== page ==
On September 11 and 12 we began organizing the first new community based coalitions. We organized vigils in cities and towns across the country to communicate four fundamental points: 1) our grief at the loss of human life, 2) the need to bring those responsible for the terrorist attacks to justice by legal means, and that war is not the answer, 3) the importance of protecting endangered communities and our constitutionally guaranteed civil liberties, and 4) the necessity of addressing the root causes of the September 11 attacks. In my home town, more than 700 people joined a vigil on September 12 on only four hours notice. I should also add that many of us have ceased using the Bush Administration’s advertising slogan of “war against terrorism” in our organizing. It is an Orwellian “war is peace” slogan. Almost everyone opposes terrorism, and every time we use it, we give the Bush Administration and its allies a victory. Instead, we are playing on their language, calling the post-9-11 war a global military crusade.
In the first months after September 11, and under the assault of the “United We Stand” popular mobilization for war, many people were (and to a decreasing extent sill are) afraid to speak to their friends, family, neighbors and co-workers about their doubts or opposition to war. It was the worst that I have seen in the U.S. in my lifetime. Our first priorities has thus been to break the silence and to lay the foundations for a powerful, community based, peace movement that can resist and help end the Bush-Cheney-Rumsfeld military crusade. The American Friends Service Committee, which has long served as resource and infrastructure for U.S. peace movements, responded with our “No More Victims – Anywhere!” campaign. We organized vigils, demonstrations, teach-ins and conferences across the country, and we circulated signature advertisements that appeared in the New York Times, the Washington Post, the Boston Globe, and other newspapers. (There will be similar advertisements on the anniversary of the September 11 attacks.)
Our organization and others provided material assistance to September 11 families and food and medicine to people in Afghanistan. We helped create and to maintain the coalition of coalitions that organized the April 20 demonstration that brought 100,000 people to Washington, D.C. to protest the war. That was a major event that put U.S. officials and the world on notice that we exist, that we are angry, and that we want peace with justice.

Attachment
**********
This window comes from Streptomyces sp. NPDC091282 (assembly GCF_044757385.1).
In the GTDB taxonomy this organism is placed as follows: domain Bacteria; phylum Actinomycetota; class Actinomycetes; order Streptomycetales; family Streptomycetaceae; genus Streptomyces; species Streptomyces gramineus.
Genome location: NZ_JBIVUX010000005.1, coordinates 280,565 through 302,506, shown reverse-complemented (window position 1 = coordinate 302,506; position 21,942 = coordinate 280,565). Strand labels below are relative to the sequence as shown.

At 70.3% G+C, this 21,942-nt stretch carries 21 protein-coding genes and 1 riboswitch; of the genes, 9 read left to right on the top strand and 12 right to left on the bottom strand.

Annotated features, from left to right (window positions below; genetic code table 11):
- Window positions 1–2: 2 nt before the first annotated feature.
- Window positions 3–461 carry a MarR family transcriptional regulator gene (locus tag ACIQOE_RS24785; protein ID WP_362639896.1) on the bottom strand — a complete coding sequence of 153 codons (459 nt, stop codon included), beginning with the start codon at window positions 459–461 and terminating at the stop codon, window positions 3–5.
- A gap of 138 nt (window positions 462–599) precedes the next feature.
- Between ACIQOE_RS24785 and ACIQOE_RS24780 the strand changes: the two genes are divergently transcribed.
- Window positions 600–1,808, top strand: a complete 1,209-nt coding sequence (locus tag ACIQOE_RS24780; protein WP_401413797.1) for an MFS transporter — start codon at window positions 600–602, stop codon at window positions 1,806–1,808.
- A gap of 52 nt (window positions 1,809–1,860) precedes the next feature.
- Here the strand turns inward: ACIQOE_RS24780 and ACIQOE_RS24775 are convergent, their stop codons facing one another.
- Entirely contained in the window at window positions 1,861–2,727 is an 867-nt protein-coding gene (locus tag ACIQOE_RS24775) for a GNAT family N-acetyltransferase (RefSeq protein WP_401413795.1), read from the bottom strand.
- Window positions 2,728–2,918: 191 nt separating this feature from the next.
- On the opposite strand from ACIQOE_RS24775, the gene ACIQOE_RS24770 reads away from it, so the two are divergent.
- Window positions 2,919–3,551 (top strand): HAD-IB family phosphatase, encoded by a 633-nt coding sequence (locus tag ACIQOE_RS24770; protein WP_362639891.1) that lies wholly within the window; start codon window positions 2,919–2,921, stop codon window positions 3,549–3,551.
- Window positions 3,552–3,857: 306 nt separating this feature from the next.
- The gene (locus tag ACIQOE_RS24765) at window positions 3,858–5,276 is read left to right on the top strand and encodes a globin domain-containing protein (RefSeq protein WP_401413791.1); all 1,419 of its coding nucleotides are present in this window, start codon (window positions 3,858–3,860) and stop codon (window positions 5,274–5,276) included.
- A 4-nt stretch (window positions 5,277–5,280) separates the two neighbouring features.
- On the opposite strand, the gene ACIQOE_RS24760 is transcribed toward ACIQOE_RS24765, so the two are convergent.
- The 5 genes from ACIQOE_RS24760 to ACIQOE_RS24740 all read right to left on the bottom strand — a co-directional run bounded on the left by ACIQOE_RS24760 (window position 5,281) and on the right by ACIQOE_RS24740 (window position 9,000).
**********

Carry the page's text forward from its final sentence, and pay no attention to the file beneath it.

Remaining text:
Along the way, many of us have spoken in hundreds of community, academic, and religious settings. We have developed alternative media, like AFSC’s “Peacework” and the new “War Times” newspaper. We have used our e-mail lists and web pages; sold thousands of peace buttons and stickers, and we have been encouraged as we found ways to work in greater solidarity with movements across Europe and Asia.
Individuals and small groups have found ways to make their voices heard. In Boston, a small progressive print shop printed 20,000 flyers calling for “Justice Not War” with the speech by Barbara Lee, the one member of Congress who voted against the war, printed on the back. You can now find them in people’s home and car windows competing with the “United We Stand” bumper stickers and the flags that have been as omnipresent as swastikas were in Nazi Germany.
In one of the most encouraging developments, morally courageous family members of September 11 victims organized September 11 Families for Peaceful Tomorrows. They have participated in vigils, demonstrations and conferences with the message that their grief is not a cause for war. They have sent delegations to Afghanistan to meet with family members of victims of the U.S. air war. They have had considerable access to the mainstream media, they are working with the AFSC in organizing a nation-wide speaking tour in the coming weeks to challenge the exploitation of the anniversary of the September 11 attacks. In addition to Families for Peaceful Tomorrows members, the tour will include Amirah Ali Lidasan of the Moro Christian People’s Alliance, as well as Afghan, Palestinian, Israeli, Iraqi family members, and a Hiroshima A-Bomb survivor.